Syphilis Rise in Gay, Bisexual Men Causes Worry
May 7, 2007
After dropping in 2000 to the lowest level ever recorded, the rate of syphilis has spiked -- especially among gay men, CDC said Friday. The U.S. syphilis rate rose for five consecutive years through 2005, the most recent year for which CDC had figures. Men who have sex with men (MSM) accounted for 7 percent of syphilis cases in 2000 but more than 60 percent in 2005, CDC estimates showed.
"We're concerned that we're seeing this upturn among [MSM] because it could foreshadow bigger increases," said CDC epidemiologist Dr. Hillard Weinstock.
Experts are particularly worried the syphilis spike among MSM could place them at higher risk for HIV/AIDS. "The most devastating consequence of this increase in syphilis cases would be an increase in the rates of HIV infection," said Dr. Khalil Ghanem of Johns Hopkins University School of Medicine. "Syphilis and HIV have a close, deadly symbiotic relationship."
Syphilis can raise the risk of HIV infection or transmission by an estimated two to five times, said CDC epidemiologist Dr. James Heffelfinger.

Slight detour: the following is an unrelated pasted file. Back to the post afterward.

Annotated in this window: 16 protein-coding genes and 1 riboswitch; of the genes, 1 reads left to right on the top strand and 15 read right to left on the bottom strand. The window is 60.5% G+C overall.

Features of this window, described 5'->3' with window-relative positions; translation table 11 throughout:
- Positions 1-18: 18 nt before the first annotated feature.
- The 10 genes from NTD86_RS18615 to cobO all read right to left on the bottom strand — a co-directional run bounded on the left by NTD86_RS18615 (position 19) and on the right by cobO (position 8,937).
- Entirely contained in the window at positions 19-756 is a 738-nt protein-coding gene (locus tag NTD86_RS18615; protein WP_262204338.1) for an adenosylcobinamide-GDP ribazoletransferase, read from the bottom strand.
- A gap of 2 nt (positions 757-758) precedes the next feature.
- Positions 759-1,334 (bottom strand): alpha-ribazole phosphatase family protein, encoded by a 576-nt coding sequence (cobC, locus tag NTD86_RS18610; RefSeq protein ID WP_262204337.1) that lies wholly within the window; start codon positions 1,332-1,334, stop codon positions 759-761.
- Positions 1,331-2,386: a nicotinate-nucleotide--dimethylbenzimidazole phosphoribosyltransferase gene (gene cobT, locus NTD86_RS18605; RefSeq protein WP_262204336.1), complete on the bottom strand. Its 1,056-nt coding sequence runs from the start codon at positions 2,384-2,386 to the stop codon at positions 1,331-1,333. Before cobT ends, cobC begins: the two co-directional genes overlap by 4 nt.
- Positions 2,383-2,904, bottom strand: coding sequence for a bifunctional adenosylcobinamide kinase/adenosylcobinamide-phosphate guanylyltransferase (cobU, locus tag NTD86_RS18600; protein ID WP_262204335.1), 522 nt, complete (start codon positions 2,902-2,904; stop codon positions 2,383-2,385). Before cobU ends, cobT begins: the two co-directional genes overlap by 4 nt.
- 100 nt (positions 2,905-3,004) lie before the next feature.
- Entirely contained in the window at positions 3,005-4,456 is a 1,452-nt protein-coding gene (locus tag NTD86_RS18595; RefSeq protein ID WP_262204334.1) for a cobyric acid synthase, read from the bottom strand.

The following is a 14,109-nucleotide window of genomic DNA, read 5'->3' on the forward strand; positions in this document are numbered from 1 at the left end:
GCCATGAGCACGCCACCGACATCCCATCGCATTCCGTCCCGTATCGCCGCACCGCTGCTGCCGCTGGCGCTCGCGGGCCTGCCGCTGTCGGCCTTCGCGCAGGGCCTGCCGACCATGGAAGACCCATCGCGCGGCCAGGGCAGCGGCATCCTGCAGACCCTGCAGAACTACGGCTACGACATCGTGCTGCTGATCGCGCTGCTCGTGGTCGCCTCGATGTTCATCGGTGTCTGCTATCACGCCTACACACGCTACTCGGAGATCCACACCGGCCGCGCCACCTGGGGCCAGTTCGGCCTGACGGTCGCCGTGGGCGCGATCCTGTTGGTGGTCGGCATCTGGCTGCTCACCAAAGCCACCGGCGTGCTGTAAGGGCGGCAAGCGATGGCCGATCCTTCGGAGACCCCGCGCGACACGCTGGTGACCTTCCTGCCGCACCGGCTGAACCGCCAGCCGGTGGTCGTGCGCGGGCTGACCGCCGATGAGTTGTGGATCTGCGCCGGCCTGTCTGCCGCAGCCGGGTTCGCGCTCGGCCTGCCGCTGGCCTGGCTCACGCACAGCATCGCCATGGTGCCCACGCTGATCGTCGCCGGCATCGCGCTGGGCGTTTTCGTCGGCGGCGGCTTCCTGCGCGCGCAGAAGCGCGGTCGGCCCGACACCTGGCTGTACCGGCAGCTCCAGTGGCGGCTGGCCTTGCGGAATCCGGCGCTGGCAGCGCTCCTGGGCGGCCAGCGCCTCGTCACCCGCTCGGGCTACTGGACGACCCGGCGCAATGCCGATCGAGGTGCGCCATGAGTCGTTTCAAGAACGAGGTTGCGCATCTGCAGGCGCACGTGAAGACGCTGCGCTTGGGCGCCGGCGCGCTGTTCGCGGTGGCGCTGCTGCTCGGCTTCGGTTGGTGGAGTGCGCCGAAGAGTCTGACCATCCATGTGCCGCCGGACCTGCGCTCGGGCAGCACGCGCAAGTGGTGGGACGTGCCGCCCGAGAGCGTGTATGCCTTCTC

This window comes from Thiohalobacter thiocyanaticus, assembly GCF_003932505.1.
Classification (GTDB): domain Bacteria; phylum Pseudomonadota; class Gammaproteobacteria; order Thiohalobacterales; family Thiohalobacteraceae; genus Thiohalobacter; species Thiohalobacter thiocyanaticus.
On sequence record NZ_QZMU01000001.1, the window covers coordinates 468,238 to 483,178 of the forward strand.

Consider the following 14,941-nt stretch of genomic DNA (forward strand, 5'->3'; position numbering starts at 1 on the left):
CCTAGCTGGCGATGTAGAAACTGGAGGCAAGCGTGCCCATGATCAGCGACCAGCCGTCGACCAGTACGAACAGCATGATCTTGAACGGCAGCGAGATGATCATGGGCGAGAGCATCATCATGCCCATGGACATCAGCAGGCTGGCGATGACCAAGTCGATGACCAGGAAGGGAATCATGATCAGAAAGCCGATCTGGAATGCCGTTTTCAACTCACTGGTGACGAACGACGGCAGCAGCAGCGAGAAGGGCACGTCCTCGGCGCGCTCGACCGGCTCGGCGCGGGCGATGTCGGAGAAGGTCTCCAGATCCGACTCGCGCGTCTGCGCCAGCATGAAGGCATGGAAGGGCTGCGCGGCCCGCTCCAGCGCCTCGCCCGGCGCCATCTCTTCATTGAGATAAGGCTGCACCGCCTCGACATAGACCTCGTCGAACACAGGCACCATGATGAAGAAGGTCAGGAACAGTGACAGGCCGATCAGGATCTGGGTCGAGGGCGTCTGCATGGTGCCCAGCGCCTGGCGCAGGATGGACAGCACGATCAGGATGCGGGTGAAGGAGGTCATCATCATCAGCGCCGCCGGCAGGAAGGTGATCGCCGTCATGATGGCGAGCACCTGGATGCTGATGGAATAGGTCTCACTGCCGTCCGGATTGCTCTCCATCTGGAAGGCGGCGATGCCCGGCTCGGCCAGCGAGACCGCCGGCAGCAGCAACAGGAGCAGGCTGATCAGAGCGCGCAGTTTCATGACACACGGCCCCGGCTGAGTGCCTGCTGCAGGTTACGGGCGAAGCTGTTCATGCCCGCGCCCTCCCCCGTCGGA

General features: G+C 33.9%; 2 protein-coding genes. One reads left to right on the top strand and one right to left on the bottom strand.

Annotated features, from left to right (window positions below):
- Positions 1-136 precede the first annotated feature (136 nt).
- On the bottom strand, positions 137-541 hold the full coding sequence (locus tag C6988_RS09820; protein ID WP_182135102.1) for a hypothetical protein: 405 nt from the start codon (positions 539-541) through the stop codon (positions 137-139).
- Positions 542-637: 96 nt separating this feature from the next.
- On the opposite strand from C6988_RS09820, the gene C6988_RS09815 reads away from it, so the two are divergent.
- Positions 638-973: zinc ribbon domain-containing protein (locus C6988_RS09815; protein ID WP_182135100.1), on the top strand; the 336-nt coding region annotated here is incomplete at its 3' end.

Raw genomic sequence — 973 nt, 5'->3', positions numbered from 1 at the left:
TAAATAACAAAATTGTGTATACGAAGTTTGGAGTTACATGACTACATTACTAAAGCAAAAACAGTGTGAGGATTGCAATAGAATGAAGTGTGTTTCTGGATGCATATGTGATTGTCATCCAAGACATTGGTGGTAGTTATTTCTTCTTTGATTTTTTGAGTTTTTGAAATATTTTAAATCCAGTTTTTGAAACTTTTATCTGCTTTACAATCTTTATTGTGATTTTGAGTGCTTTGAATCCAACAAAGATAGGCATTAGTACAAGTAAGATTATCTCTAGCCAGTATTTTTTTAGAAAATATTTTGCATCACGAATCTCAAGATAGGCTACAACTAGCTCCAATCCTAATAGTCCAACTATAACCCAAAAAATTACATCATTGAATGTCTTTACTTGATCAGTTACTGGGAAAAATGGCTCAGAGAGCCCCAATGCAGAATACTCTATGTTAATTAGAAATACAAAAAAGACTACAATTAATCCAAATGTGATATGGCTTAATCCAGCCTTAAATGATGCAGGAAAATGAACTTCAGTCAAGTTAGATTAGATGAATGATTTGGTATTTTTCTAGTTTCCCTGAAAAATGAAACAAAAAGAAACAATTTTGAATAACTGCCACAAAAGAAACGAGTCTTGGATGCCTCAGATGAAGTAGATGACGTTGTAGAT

Joel Ginsberg, executive director of the San Francisco-based Gay and Lesbian Medical Association, said he is seeing the increase concentrated among a very specific subset of MSM: "those who are having a great deal of sex with multiple sex partners." Many are HIV-positive or learn they are infected with HIV when diagnosed with syphilis.
"Among these men, there seems to be decreased condom use, perhaps related to an attitude of 'I already have HIV, so why bother?' or because HIV is seen as a chronic disease that can be managed well with medications," Ginsberg said.
Use of the drug crystal meth has been associated with unsafe sexual practices linked to syphilis, said Ghanem.
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This article was provided by CDC National Prevention Information Network. It is a part of the publication CDC HIV/Hepatitis/STD/TB Prevention News Update.